Moving Forward

PowerShell 7 is not ‘PowerShell Core’, it’s now the GA and supported version of PowerShell with backward compatibility to Windows PowerShell modules and many new features to come in upcoming releases. The ability to run PowerShell 7 on multiple platforms (Mac, Linux) along with the roadmap makes it the clear choice for new PowerShell script development.

Thus, though I became very comfortable with Windows PowerShell and the Windows PowerShell ISE, moving forward I’m using VS Code as my primary script editor for working with PowerShell 7 and higher.

PBI World Tour: New York City

I’ll be presenting at next month’s Power BI World Tour event in New York City regarding the development of dynamic paginated reports. This will be a virtual event so if you’re interested in this topic and/or others being presented you can just log in like we’re all doing with everything else at the moment.

Wrapping Up

Thanks for visiting Insight Quest and I hope you found this post or something from the archive useful. If you’re interested in getting notified of future blog posts, you can click the ‘Follow’ button on the home page.

6 comments

  1. The chokepoint for my tenant (15,000 workspaces, 20,000 reports, 15,000 datasets) has always been retrieving all data sources for each dataset. That’s been my white whale as I’ve never been able to get any method (PS, API calls, Power Automate, etc) to return the information. Will this method help with extracting all datasources from every dataset?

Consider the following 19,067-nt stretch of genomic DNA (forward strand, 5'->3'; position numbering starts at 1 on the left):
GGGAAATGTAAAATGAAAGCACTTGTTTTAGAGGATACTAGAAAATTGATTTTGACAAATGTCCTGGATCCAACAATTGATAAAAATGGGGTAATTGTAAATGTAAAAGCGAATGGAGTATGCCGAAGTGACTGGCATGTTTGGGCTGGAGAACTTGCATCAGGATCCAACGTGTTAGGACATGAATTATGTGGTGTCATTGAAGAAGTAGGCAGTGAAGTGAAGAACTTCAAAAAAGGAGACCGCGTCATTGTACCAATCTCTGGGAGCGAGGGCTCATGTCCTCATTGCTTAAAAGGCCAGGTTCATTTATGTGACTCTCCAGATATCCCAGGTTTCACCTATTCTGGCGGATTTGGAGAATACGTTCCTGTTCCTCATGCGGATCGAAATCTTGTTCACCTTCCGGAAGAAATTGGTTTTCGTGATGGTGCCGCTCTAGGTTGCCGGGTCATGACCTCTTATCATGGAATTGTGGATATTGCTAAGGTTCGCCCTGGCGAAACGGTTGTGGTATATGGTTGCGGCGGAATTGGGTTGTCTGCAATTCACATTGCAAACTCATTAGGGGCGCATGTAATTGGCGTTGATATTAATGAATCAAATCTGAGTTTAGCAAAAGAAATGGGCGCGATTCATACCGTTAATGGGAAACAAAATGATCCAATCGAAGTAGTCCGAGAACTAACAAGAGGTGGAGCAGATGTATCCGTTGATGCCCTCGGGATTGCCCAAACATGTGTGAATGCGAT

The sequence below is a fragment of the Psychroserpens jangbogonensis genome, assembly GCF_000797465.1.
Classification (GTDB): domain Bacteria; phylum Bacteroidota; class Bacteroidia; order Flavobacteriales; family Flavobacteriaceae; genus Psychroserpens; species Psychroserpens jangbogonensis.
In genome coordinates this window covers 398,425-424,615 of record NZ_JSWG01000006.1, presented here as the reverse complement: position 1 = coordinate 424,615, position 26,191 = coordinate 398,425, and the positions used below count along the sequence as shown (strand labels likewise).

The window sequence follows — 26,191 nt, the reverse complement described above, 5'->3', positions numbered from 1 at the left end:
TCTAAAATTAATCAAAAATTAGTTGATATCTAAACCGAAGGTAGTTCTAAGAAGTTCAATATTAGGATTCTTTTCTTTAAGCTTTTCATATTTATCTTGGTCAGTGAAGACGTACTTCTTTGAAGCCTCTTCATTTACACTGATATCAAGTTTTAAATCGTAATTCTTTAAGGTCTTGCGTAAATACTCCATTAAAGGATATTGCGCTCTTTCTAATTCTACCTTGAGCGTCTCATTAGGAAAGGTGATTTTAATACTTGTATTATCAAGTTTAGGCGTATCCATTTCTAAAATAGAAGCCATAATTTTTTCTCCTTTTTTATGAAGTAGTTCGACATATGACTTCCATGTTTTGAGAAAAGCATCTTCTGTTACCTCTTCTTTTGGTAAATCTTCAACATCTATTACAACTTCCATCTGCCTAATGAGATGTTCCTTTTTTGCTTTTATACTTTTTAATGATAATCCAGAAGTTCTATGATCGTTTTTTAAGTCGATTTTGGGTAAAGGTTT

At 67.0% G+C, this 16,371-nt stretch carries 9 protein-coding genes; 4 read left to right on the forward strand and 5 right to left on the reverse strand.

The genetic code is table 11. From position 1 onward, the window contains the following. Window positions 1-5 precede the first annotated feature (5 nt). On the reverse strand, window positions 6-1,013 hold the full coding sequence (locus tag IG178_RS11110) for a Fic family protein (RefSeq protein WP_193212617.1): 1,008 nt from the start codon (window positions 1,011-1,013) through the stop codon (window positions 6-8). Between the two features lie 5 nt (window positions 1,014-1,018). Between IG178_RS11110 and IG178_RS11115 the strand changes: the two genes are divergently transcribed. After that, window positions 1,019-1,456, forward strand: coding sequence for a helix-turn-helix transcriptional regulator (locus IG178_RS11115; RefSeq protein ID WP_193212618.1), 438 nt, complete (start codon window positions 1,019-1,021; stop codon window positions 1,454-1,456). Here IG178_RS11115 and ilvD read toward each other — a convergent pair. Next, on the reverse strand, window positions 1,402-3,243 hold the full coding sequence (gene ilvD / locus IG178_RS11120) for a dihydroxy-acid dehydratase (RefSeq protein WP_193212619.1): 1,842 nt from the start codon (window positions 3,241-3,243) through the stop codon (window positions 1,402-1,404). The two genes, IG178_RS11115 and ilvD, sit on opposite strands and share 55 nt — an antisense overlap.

Like

    1. Hi Jordan,
      Thanks for sharing these details. Yes, this method is applicable to retrieving data sources as well. In the case of data sources, you’re iterating over the dataset objects rather than workspaces but the same ForEach-Object -Parallel approach via PowerShell 7+ should work to deliver much better performance. I’ve tweaked the blog to now mention data sources as well.

      Like

      1. Thanks Brett – I took a stab at it but this isn’t working – anything jump out to you that I’m missing:

        Connect-PowerBIServiceAccount

        $RetrieveDate = Get-Date
        $DatasourceFile = “G:\Power BI Artifacts\Datasources.csv”

        $Datasets = Get-PowerBIDataset -Scope Organization

        $Datasources = $Datasets | ForEach-Object -Parallel {$DSID = $_.Id; Get-PowerBIDatasource -Scope Organization -DatasetId $DSID | `
        Select-Object *, @{Name=”DatasetID”;Expression={$DSID}},@{Name=”DateRetrieved”;Expression={$RetrieveDate}} | `

        $Datasources | Export-Csv $DatasourceFile

        Like

      2. It looks like you’re missing a closing bracket after $RetrieveDate to close out the ForEach-Object. It should have three brackets at the end rather than two.

        I’ll try data sources and see if i run into issues. (I’m sure you are running PowerShell 7.0, right?)

        Like

      3. I ran the following for data sources but for some reason I didn’t get any performance benefit over the older approach:
        $DataSources = $Datasets | ForEach-Object -Parallel {$DSID = $_.Id; $WSID = $_.WorkspaceID; Get-PowerBIDatasource -Scope Organization -DatasetId $DSID -ErrorAction SilentlyContinue | `
        Select-Object Name,ConnectionString,DatasourceType,ConnectionDetails,GatewayId,DatasourceId, `
        @{Name=”WorkspaceID”;Expression={$WSID}},@{Name=”DatasetId”;Expression={$DSID}},@{Name=”DateRetrieved”;Expression={$RetrieveDate}}}

        Like